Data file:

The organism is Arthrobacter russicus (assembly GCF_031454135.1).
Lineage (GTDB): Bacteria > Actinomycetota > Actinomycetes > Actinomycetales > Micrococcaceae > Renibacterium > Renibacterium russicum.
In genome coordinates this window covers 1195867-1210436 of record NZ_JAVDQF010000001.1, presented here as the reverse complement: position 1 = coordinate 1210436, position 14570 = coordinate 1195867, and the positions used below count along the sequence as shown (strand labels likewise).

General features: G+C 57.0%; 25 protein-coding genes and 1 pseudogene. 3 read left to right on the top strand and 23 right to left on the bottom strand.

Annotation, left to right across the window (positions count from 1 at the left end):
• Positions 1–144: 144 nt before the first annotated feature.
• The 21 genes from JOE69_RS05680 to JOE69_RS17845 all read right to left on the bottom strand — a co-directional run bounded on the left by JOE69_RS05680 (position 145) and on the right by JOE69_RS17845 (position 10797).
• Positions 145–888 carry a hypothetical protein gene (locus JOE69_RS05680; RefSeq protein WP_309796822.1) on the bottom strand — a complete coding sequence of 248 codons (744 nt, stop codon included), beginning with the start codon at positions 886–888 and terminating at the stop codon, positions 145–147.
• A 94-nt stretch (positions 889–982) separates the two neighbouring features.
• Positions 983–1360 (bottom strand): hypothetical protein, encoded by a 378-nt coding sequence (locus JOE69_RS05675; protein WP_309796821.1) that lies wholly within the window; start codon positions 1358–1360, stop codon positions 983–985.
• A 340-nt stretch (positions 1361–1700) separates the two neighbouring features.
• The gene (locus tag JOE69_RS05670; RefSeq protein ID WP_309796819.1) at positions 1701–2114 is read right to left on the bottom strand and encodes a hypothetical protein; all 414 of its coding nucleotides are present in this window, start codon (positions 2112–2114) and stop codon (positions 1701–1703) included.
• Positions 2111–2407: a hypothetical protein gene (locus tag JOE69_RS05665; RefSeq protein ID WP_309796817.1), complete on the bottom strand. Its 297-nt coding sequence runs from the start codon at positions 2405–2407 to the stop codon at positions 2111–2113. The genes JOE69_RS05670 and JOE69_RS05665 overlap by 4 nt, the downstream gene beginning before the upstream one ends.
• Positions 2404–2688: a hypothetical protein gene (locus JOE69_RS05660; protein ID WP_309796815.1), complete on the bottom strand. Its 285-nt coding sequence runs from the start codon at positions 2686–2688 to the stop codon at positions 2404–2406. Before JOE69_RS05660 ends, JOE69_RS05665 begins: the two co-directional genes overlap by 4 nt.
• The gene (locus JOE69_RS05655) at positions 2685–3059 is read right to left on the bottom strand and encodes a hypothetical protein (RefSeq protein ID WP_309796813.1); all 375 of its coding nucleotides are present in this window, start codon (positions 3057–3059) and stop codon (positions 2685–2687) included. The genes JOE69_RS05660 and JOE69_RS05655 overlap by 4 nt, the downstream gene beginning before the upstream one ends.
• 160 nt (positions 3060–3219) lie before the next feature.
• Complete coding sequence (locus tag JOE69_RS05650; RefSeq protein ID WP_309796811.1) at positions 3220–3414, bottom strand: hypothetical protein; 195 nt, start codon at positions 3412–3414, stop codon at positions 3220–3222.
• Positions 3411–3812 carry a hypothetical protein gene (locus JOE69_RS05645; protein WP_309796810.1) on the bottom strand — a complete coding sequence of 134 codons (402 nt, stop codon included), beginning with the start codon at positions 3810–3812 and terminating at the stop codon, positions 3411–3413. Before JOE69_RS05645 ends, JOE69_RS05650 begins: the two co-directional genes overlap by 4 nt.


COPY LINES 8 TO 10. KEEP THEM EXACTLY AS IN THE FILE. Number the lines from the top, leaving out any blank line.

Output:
• Positions 145–888 carry a hypothetical protein gene (locus JOE69_RS05680; RefSeq protein WP_309796822.1) on the bottom strand — a complete coding sequence of 248 codons (744 nt, stop codon included), beginning with the start codon at positions 886–888 and terminating at the stop codon, positions 145–147.
• A 94-nt stretch (positions 889–982) separates the two neighbouring features.
• Positions 983–1360 (bottom strand): hypothetical protein, encoded by a 378-nt coding sequence (locus JOE69_RS05675; protein WP_309796821.1) that lies wholly within the window; start codon positions 1358–1360, stop codon positions 983–985.